The Business Implications of Diabetes: One in 10 Afflicted by 2030.

By November 15, 2011Communications

The International Diabetes Federation is reporting that people living with diabetes will number 552 million by 2030 unless urgent action is taken.  The kind of diabetes referenced is Type 2, commonly caused by obesity and resulting in symptoms such as kidney failure, heart disease and failing eyesight. (Personal note: I have had dozens of family members with Type 2 diabetes and have supported the American Diabetes Association for many years.)

Diabetes is an expensive disease; pharmaceutical companies provide medications, insulin and products to help patients monitor and track their blood sugar levels. The problem is, that patients with diabetes often go undiagnosed or reject the diagnosis because the lifestyle changes and diet required to manage diabetes or avoid it are not easy, and often people diagnosed later in life aren’t interested in making major life changes. This inevitably leads to serious complications; strokes, heart attacks, poor circulation sometimes resulting in amputations, kidney failure and eye disease. In other words, more, longer-term health problems that are costly to the patient and the health care system.

I’ve been involved with organizations trying to spread the word about ways to manage your life with diabetes. We’ve done outreach to at-risk communities, worked with medical professionals to provide motivating language to patients, delivered help and education to patients to help them better understand the risks of the disease and how important managing diet and getting exercise is before and after diagnosis. It’s often an uphill battle — not unlike encouraging smokers to throw away their cigarettes.

Since, as a nation, we’re focusing on the business of health care and how it affects our economy, our citizens and our quality of life, the confluence of this report and the Supreme Court review of the Obama administrations health care bill  is interesting. Since dramatic change is unlikely to occur quickly enough to change the prediction of the increase in diabetes patients, our health care initiatives would do well to plan for one in 10 Americans to be facing serious health issues in a mere 20 years. That’s frightening from a financial and a cultural perspective.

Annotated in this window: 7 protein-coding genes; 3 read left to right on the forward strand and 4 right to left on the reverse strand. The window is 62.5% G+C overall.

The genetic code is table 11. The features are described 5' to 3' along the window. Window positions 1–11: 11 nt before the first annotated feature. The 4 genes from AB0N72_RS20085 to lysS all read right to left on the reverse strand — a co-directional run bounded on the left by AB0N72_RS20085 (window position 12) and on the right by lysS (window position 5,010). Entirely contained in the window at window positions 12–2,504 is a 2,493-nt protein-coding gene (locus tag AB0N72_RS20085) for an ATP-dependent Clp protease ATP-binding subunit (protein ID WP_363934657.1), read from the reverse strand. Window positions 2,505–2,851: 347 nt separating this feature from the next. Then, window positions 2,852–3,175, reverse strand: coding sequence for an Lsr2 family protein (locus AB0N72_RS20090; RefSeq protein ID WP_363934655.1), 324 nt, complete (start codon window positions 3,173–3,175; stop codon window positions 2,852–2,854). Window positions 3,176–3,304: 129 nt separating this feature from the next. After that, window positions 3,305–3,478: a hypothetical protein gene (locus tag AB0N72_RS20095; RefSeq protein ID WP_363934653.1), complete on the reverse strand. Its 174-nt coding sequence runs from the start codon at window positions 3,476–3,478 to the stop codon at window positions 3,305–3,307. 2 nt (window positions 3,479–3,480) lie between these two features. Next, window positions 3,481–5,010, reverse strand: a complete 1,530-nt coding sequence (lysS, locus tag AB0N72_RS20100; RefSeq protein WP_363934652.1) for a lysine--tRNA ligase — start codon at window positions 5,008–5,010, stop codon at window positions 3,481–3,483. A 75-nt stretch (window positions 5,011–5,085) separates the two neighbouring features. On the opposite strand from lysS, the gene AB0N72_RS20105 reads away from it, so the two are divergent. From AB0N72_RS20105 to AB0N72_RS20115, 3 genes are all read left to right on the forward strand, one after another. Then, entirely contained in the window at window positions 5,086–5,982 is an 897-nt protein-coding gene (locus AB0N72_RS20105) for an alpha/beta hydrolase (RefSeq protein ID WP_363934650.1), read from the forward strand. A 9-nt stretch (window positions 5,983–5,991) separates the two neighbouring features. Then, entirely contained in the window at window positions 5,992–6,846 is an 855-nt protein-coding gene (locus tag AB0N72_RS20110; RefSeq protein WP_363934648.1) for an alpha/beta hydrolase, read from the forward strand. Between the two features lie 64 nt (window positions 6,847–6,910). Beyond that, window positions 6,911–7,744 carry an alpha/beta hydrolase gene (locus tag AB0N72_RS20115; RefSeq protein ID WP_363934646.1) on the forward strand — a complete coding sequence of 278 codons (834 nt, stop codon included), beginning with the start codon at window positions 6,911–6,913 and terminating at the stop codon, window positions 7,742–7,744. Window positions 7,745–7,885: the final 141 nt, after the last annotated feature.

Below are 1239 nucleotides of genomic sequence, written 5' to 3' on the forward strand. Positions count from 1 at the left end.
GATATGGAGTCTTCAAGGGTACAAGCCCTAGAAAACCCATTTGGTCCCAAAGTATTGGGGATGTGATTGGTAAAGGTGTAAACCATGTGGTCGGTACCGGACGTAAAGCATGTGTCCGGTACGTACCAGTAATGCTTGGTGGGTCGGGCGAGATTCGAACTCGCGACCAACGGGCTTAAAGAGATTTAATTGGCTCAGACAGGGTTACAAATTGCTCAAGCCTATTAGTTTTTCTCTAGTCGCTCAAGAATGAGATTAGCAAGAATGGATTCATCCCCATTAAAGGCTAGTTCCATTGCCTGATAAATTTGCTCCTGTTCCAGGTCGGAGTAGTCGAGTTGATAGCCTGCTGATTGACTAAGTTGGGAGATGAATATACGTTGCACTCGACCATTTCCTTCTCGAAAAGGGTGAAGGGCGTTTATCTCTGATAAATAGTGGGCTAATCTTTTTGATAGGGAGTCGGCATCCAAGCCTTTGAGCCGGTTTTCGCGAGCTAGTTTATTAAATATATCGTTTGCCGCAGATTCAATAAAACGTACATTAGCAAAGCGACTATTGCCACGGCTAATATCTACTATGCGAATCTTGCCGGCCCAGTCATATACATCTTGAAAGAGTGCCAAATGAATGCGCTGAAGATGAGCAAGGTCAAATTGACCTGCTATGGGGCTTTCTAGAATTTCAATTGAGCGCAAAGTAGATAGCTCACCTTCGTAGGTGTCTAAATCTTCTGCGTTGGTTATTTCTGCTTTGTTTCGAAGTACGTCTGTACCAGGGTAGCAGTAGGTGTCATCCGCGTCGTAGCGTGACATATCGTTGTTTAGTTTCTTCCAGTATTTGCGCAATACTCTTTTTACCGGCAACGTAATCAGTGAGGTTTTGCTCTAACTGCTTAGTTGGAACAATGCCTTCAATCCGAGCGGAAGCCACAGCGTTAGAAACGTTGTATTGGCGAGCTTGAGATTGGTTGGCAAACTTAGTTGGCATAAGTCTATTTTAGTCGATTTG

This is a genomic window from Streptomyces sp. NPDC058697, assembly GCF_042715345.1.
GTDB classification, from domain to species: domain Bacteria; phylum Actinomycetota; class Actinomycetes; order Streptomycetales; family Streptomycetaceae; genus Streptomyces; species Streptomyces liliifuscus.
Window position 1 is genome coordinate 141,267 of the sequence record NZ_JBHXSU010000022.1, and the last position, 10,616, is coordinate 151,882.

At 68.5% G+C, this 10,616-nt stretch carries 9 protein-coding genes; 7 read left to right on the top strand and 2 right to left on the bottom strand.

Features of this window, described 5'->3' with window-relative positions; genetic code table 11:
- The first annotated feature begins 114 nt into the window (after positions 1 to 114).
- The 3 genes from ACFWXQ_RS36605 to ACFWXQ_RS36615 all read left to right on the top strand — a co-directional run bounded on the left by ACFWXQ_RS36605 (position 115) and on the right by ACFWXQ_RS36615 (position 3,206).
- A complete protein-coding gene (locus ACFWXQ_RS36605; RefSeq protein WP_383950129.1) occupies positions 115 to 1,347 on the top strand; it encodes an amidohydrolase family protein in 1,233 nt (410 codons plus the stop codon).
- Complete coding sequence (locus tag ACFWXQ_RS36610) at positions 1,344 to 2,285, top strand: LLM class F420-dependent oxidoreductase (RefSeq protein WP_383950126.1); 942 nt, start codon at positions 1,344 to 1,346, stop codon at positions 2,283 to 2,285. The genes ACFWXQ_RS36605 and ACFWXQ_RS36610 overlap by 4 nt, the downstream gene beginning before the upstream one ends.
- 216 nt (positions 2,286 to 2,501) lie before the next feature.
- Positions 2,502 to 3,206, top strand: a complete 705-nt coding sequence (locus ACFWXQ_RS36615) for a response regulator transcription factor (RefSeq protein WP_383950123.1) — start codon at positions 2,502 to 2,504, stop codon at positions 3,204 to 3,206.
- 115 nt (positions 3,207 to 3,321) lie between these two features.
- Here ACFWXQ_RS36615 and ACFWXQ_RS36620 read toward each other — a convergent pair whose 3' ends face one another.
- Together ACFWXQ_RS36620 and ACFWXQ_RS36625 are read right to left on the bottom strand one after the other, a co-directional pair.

How can we effectively communicate to Americans the need to maintain a healthy diet, exercise and avoid this disease? For some, scare tactics work, whether it’s the financial cost of the disease or the toll its symptoms take on the patient. The frustrating part of the diabetes diagnosis is this: it’s entirely preventable. The trouble is, each person has to make up his or her mind to care, and to change behaviors. It’s not easy, but in the end, it saves us all money and keeps our loved ones around and enjoying life much longer.


  • KenMueller says:

    This is something I think about a lot since my dad has Type 2 Diabetes. Compound that with heart disease and two strokes, and taking care of him, and the delicate balance of meds in his life, becomes complicated. I hope and pray that that I don’t have to deal with any of those things, especially in this culture where many of us, including me, don’t have health insurance.

    I think that’s the other scary thing, as more of us move away from jobs with benefit packages, to working for ourselves and facing the great expenses associated with insurance.

  • drgarnecki says:

    you nailed it by mentioning prevention. our western American culture consumes processed, packaged foods, or fast foods with little thought to how those “addictive” foods laden with toxins and chemicals will affect health short-term and long-term. food may seem inexpensive in a box, but the cost comes later with health care. i don’t think there is an easy answer when it comes to getting Americans more in touch with food and farming (that’s where it can begin)–where thoughtful gardening and good farming practices can create better tasting and more nutrient-dense foods void of bacteria and disease in monoculture farming. encouraging people to engage in “work” that isn’t sedentary–the worst postural position on the spine–or for kids to go outside and play instead of plug-in on the gaming console or smart phone.

    more and more children are diagnosed with type 2 diabetes by age 12 in America . . . most of them are minority cultures with lower socioeconomic status.

    i hope the realization of the direct impact of diet (food choices) and activity (or lack therof) and health continues to grow . . . even if slowly and surely.

    Charlottesville is a unique group of cultures (farming and urban, locavore-loving, highly educated) that embraces preventative health and better food choice practices better than the majority of places in the United States (I can say that after living in the midwest, southwest, southeast, northeast, and pacific coasts–and yeah, there are some healthypeople2010 studies, too).

    would the “don’t smoke” campaign strategies work the same with and “avoid sugar…processed foods” campaign?